Published Feb 17, 2015While mourning the recent loss of his friend and mentor A$AP Yams, Long Beach rapper Joey Fatts has unveiled his cinematic mixtape Ill Street Blues, packed with evocative and descriptive West Coast street tales, originally set for a commercial release. An A$AP affiliation and acknowledgment as one-third of the rap group Cutthroat Boyz (alongside fellow California rappers Vince Staples and Aston Matthews) back Fatt's cred, but the Cali rapper has chosen to handle the mic and the boards for the entirety of the seven-track opus. Only Curren$y and JMSN feature on Ill Street Blues, and only because they enhance Fatt's self-produced frenetic world, as he attempts to balance his dual roles.
Joey starts at the beginning — the very beginning — as a skit of his mother giving birth introduces the tape before Fatts' gritty beat kicks in and his colourful storytelling takes over. Throughout the brief yet potent project, it is Joey's emotional investment that sells his tales, as the Cali artist tackles his own issues from family life to his Sunday morning hustle. Regardless of the enthralling street savvy concepts however, the project lacks any defining street anthems. The JMSN-assisted "Everybody" comes close, as the vivid imagery highlights the repercussions that come from a desperate approach to success, as JMSN's sultry voice adds to the morose mood. But on the upbeat "How We Livin" and the Curren$y-featuring "Same Shit," Fatts is often limited by sonic technicalities like off-key and off-beat hooks and melodies that stop the project from realizing its full potential.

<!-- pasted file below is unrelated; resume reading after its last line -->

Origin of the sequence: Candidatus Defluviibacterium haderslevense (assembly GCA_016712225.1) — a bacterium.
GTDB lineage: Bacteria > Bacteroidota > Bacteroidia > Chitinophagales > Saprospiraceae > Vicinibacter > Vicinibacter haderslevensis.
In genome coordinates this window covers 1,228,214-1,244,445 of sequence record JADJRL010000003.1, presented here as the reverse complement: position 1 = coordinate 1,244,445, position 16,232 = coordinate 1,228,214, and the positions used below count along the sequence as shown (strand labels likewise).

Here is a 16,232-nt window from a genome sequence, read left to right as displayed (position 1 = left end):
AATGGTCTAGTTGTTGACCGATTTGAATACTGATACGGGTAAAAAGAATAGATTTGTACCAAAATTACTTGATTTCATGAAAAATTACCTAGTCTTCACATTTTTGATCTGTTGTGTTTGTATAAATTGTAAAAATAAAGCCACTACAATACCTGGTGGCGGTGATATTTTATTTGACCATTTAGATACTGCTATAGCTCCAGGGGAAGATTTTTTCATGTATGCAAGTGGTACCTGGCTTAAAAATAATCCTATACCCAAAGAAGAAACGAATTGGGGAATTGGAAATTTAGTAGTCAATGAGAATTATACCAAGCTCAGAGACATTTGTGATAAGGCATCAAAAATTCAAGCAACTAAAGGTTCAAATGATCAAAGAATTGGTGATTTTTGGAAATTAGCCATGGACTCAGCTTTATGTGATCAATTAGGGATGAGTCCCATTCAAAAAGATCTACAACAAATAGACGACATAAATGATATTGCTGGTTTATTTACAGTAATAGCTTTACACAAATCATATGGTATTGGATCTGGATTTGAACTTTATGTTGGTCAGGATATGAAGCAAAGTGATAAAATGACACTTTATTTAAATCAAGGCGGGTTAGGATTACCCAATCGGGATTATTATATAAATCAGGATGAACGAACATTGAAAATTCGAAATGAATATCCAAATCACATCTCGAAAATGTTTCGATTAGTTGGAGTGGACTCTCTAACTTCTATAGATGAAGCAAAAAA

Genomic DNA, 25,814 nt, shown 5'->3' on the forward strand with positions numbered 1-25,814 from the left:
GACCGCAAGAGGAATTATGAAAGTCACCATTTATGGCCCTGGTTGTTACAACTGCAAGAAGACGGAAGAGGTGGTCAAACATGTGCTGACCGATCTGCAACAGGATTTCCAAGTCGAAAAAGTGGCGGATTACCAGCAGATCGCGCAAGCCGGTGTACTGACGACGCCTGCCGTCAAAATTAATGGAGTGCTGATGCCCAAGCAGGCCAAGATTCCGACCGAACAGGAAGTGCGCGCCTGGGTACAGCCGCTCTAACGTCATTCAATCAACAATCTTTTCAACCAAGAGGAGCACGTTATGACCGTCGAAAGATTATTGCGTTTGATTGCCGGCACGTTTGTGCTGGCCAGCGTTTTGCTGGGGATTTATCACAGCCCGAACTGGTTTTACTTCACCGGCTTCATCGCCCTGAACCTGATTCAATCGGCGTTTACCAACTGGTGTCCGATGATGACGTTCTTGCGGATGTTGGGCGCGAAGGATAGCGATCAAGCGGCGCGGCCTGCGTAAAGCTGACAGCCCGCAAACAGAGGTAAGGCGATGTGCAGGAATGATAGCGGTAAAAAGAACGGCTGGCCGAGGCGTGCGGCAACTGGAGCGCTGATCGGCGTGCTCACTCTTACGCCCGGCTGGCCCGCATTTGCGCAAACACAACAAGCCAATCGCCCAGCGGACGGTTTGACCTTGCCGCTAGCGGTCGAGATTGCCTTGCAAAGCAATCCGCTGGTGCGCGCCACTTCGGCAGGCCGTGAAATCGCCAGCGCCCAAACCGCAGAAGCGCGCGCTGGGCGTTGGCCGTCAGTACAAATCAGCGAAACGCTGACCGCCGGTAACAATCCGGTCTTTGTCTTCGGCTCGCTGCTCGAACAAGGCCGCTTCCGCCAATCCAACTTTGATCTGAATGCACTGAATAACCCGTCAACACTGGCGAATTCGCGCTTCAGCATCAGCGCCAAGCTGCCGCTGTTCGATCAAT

Named Ill Street Blues after the 1992 Kool G. Rap single, the project may fall short in comparison to the timeless track it pays homage to, but Joey Fatts' authenticity and storytelling savvy carry him. Let's hope his next project is the full package. (Independent)